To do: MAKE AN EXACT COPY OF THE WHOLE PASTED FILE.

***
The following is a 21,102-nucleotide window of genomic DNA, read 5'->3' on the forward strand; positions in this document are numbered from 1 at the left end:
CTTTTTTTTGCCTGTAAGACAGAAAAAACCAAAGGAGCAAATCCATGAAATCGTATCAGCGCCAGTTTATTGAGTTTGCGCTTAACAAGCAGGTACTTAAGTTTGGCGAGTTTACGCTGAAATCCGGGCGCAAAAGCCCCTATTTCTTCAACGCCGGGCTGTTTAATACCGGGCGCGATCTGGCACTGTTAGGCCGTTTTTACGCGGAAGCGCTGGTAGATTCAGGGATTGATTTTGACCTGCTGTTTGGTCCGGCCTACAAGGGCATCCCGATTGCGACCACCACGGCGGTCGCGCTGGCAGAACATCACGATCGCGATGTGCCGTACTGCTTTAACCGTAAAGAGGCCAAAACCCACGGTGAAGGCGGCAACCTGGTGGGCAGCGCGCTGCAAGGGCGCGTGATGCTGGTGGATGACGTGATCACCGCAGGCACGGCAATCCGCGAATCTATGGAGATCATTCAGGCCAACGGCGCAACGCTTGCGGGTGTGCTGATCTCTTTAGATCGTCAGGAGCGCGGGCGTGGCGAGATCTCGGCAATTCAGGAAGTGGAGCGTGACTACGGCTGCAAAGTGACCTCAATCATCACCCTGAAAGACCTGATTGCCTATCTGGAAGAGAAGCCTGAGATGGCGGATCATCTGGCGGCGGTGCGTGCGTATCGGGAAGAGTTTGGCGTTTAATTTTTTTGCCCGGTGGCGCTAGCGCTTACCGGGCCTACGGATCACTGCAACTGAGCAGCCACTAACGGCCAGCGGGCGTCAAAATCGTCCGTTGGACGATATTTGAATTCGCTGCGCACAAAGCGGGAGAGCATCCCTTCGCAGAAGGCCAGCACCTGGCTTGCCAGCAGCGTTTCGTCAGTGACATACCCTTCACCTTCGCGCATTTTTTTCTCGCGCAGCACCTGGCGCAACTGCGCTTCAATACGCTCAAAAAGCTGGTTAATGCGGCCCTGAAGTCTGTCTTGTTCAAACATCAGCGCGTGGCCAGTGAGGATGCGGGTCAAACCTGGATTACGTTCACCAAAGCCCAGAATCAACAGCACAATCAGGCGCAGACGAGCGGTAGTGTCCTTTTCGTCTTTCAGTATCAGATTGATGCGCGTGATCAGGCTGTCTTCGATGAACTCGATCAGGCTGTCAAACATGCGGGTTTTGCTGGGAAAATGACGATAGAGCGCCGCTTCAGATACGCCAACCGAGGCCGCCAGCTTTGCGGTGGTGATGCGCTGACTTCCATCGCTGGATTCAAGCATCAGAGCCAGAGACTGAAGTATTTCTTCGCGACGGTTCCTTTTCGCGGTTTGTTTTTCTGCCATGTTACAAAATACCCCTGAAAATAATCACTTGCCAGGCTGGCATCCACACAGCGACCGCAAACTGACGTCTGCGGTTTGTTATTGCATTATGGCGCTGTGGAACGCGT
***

The following is a 21,102-nucleotide window of genomic DNA, read 5'->3' on the forward strand; positions in this document are numbered from 1 at the left end:
CTTTTTTTTGCCTGTAAGACAGAAAAAACCAAAGGAGCAAATCCATGAAATCGTATCAGCGCCAGTTTATTGAGTTTGCGCTTAACAAGCAGGTACTTAAGTTTGGCGAGTTTACGCTGAAATCCGGGCGCAAAAGCCCCTATTTCTTCAACGCCGGGCTGTTTAATACCGGGCGCGATCTGGCACTGTTAGGCCGTTTTTACGCGGAAGCGCTGGTAGATTCAGGGATTGATTTTGACCTGCTGTTTGGTCCGGCCTACAAGGGCATCCCGATTGCGACCACCACGGCGGTCGCGCTGGCAGAACATCACGATCGCGATGTGCCGTACTGCTTTAACCGTAAAGAGGCCAAAACCCACGGTGAAGGCGGCAACCTGGTGGGCAGCGCGCTGCAAGGGCGCGTGATGCTGGTGGATGACGTGATCACCGCAGGCACGGCAATCCGCGAATCTATGGAGATCATTCAGGCCAACGGCGCAACGCTTGCGGGTGTGCTGATCTCTTTAGATCGTCAGGAGCGCGGGCGTGGCGAGATCTCGGCAATTCAGGAAGTGGAGCGTGACTACGGCTGCAAAGTGACCTCAATCATCACCCTGAAAGACCTGATTGCCTATCTGGAAGAGAAGCCTGAGATGGCGGATCATCTGGCGGCGGTGCGTGCGTATCGGGAAGAGTTTGGCGTTTAATTTTTTTGCCCGGTGGCGCTAGCGCTTACCGGGCCTACGGATCACTGCAACTGAGCAGCCACTAACGGCCAGCGGGCGTCAAAATCGTCCGTTGGACGATATTTGAATTCGCTGCGCACAAAGCGGGAGAGCATCCCTTCGCAGAAGGCCAGCACCTGGCTTGCCAGCAGCGTTTCGTCAGTGACATACCCTTCACCTTCGCGCATTTTTTTCTCGCGCAGCACCTGGCGCAACTGCGCTTCAATACGCTCAAAAAGCTGGTTAATGCGGCCCTGAAGTCTGTCTTGTTCAAACATCAGCGCGTGGCCAGTGAGGATGCGGGTCAAACCTGGATTACGTTCACCAAAGCCCAGAATCAACAGCACAATCAGGCGCAGACGAGCGGTAGTGTCCTTTTCGTCTTTCAGTATCAGATTGATGCGCGTGATCAGGCTGTCTTCGATGAACTCGATCAGGCTGTCAAACATGCGGGTTTTGCTGGGAAAATGACGATAGAGCGCCGCTTCAGATACGCCAACCGAGGCCGCCAGCTTTGCGGTGGTGATGCGCTGACTTCCATCGCTGGATTCAAGCATCAGAGCCAGAGACTGAAGTATTTCTTCGCGACGGTTCCTTTTCGCGGTTTGTTTTTCTGCCATGTTACAAAATACCCCTGAAAATAATCACTTGCCAGGCTGGCATCCACACAGCGACCGCAAACTGACGTCTGCGGTTTGTTATTGCATTATGGCGCTGTGGAACGCGT